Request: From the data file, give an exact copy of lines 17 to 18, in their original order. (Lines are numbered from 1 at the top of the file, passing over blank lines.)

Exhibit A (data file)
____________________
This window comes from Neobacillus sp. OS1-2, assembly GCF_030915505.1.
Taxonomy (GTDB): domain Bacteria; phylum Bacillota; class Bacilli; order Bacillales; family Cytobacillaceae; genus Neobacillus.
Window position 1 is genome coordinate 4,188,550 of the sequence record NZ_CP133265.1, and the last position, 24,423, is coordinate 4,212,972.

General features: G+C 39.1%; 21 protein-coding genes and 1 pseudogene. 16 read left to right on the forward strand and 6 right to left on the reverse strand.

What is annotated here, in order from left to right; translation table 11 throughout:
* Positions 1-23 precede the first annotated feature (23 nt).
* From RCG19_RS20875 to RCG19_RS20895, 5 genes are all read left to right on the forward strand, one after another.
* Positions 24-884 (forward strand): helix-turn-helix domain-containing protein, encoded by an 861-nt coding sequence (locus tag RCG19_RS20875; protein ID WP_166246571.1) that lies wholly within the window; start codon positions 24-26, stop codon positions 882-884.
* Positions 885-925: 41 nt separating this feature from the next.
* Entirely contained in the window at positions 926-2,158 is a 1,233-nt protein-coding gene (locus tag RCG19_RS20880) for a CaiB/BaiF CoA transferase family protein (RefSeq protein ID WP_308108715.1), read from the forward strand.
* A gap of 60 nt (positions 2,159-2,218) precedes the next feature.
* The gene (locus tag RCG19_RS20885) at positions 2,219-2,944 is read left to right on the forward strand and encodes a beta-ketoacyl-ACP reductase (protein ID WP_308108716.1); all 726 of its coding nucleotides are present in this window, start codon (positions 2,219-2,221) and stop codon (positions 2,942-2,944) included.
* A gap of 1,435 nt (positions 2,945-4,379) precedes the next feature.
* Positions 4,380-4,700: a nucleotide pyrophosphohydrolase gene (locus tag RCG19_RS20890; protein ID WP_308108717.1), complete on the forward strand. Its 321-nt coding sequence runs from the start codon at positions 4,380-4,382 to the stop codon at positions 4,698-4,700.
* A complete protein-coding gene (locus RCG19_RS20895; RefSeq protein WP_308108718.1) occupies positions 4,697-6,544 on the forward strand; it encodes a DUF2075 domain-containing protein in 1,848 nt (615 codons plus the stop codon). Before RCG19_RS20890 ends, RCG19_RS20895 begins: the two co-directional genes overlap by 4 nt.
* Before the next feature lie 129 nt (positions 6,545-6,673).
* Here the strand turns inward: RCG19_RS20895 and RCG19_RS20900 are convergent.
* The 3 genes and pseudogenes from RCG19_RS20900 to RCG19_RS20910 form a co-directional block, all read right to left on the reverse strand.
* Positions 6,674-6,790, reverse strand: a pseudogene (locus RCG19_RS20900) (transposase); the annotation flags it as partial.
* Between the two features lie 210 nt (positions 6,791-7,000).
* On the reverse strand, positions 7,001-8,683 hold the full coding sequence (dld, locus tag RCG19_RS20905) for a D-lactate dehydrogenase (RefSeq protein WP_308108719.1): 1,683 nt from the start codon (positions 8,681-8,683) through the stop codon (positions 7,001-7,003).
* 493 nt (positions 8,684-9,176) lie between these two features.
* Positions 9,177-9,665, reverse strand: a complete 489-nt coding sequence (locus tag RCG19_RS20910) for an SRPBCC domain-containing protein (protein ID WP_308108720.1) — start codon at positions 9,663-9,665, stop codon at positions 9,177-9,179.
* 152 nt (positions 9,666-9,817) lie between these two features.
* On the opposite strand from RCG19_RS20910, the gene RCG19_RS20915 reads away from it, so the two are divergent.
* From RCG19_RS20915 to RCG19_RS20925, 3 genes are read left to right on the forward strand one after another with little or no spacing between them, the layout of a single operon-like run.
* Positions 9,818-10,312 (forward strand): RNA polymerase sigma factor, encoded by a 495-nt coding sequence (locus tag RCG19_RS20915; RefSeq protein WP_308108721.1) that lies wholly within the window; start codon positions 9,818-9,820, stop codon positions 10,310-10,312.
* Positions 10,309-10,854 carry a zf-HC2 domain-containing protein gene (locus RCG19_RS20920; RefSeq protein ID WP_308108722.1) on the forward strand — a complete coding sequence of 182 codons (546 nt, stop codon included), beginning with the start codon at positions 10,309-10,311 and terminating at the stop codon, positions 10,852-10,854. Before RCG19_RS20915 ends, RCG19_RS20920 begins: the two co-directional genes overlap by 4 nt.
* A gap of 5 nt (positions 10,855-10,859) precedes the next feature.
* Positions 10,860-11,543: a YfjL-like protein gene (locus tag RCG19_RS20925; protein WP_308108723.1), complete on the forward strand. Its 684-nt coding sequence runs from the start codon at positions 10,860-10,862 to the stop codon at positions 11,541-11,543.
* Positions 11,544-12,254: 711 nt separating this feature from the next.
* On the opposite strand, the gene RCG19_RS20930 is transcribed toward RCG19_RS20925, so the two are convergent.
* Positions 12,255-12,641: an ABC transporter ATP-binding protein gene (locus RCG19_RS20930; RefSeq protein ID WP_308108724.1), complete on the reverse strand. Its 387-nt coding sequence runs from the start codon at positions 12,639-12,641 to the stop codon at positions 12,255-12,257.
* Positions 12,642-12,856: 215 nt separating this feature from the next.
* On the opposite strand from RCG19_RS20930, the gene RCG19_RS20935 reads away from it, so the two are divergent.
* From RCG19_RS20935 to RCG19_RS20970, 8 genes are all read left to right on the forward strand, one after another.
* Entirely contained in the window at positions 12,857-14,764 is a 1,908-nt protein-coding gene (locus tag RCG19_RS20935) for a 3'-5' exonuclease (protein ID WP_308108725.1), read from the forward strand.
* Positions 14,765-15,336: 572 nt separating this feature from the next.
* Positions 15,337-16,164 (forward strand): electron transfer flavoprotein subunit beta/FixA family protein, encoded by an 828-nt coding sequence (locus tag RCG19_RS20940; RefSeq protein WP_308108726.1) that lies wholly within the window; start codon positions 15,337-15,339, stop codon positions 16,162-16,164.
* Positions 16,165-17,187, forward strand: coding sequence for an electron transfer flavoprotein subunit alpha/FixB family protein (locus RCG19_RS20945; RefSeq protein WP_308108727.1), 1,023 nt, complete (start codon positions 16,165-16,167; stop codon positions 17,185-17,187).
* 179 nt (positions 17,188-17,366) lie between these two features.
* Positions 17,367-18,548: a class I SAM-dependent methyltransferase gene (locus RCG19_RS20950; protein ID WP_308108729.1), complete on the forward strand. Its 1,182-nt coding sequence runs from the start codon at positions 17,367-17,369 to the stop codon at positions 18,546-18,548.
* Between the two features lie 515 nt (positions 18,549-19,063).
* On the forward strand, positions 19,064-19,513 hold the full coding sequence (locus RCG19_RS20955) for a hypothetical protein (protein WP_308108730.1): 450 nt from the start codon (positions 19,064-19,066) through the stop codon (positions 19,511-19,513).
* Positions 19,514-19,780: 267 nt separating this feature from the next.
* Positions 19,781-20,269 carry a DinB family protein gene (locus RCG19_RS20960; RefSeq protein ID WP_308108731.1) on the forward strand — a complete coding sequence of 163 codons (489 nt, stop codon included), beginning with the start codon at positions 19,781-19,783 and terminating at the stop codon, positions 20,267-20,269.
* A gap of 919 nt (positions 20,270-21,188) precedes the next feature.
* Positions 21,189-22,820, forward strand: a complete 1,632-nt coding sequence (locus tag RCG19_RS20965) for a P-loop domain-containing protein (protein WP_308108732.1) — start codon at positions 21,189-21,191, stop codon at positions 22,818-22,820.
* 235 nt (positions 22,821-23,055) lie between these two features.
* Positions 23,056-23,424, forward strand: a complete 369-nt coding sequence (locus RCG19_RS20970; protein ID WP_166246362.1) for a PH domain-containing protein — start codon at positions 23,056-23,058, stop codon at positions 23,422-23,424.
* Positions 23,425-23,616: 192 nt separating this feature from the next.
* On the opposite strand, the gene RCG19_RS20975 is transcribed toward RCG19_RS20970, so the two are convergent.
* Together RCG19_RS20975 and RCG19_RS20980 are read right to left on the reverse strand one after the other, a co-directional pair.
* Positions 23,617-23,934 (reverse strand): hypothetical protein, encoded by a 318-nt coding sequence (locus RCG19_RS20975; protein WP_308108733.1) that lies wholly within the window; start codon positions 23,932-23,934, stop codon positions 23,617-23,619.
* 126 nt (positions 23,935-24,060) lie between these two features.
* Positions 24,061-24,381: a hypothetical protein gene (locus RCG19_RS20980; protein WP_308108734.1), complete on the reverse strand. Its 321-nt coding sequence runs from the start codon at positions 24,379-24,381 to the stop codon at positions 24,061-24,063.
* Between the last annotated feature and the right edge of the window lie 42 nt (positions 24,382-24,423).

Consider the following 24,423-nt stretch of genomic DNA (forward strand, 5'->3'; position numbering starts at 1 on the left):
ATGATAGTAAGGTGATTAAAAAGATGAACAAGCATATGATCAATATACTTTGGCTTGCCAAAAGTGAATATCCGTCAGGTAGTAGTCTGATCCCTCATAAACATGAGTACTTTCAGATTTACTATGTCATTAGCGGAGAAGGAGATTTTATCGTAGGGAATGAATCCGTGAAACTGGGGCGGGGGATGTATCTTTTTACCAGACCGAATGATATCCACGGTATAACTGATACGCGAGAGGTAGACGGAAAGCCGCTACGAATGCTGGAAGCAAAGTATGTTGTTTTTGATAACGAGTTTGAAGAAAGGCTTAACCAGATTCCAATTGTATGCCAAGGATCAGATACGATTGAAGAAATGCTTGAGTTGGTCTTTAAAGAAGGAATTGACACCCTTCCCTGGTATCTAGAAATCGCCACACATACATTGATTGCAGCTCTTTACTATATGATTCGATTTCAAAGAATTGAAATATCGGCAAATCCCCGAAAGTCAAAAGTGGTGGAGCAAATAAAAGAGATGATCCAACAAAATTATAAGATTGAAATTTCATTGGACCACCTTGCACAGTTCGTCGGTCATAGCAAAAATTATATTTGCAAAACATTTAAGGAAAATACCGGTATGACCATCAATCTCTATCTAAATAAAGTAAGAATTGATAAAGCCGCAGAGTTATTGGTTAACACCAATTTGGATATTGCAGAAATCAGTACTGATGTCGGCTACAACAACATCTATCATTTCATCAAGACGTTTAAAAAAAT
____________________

* Here the strand turns inward: RCG19_RS20895 and RCG19_RS20900 are convergent.
* The 3 genes and pseudogenes from RCG19_RS20900 to RCG19_RS20910 form a co-directional block, all read right to left on the reverse strand.